• Marin Mrčela Supreme Court of the Republic of Croatia, Trg Nikole Zrinskog 3, Zagreb, Croatia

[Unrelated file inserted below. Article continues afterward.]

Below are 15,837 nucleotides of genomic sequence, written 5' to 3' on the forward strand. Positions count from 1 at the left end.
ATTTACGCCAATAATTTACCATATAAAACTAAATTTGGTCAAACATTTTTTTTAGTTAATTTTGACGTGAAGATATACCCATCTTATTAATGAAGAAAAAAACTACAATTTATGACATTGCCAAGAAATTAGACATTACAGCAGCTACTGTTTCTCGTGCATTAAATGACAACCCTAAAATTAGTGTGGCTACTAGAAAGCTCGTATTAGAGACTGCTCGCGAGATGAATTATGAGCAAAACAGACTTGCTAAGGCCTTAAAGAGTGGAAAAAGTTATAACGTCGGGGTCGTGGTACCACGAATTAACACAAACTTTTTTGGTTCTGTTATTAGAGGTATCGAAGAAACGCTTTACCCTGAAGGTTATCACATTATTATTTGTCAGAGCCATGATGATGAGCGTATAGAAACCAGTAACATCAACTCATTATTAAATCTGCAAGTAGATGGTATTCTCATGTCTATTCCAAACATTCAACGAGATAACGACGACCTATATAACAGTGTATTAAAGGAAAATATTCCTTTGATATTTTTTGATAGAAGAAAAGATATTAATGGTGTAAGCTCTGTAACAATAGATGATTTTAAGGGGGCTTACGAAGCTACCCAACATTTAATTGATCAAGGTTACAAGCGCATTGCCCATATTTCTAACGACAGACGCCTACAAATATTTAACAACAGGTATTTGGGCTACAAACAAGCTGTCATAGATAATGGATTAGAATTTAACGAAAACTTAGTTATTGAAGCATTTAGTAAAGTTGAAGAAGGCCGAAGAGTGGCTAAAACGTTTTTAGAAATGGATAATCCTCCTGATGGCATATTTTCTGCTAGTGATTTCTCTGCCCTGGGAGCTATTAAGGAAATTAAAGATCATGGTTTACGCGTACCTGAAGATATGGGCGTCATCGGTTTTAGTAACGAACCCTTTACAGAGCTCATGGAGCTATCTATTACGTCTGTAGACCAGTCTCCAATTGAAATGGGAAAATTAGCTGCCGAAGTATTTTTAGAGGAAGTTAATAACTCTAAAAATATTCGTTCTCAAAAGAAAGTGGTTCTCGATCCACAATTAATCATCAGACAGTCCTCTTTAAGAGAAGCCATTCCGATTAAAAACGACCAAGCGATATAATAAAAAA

The Republic of Croatia joined the European Union on 1 July 2013 marking the end of a process which started in 2001 with the signing of the Stabilisation and Association Agreement. Membership in the Union brought significant changes in Croatian legal practice, particularly in its case law. Reference-based relationship between national courts and the Court of Justice of the European Union (CJEU) calls for changes in existing perspective. National courts are under an obligation to give full effect to applicable provisions of EU law and, if necessary, to refuse of their own motion application of any conflicting provision of national legislation. Furthermore, the existence of a rule of national law whereby courts against whose decisions there is a judicial remedy are bound on points of law by the rulings of a court superior to them cannot deprive the lower courts of the right provided for in Article 267 of the Treaty on the Functioning of the European Union (TFEU) to refer questions on the interpretation of EU law to the CJEU. From the outset, the author will lay down general remarks on the preliminary ruling procedure, on the scope and relevance of Article 267 TFEU and on the national court’s perspective. While discussing the application of EU law in Croatia, the focus will be on the “shift” of powers between legislative and judicial authority arising from direct effects and supremacy of EU law. Namely, the duty of national courts to set aside incompatible national legislation on their own motion amounts to a derogation of existing national legislation. Deciding cases by applying directly applicable EU legislation calls for no prior legislative activity on the side of national legislator. The application of EU law in Croatia also calls for modification of existing judicial hierarchy. Rules of binding decisions of superior courts do not apply as they did since the lower courts still have the right to refer questions of interpretation of EU law to the CJEU whenever in doubt about the correct interpretation of EU law. There is also a matter of possible „bypassing“ of the Constitutional Court (in case of provision of national law that is not only contrary to EU law, but also unconstitutional) that will be addressed. Statistics and summarised analysis of CJEU case law on request for preliminary rulings from Croatia will be given as well as references to subsequent case law of domestic courts. The emphasis will be put on the issues raised so far, namely Article 18 of the Criminal Procedure Act and the case law of Supreme Court of the Republic of Croatia on staying criminal procedure when the request for the preliminary ruling has been made. Also, reference will be made to the existing case law on staying civil procedures when the request for the preliminary ruling has been made.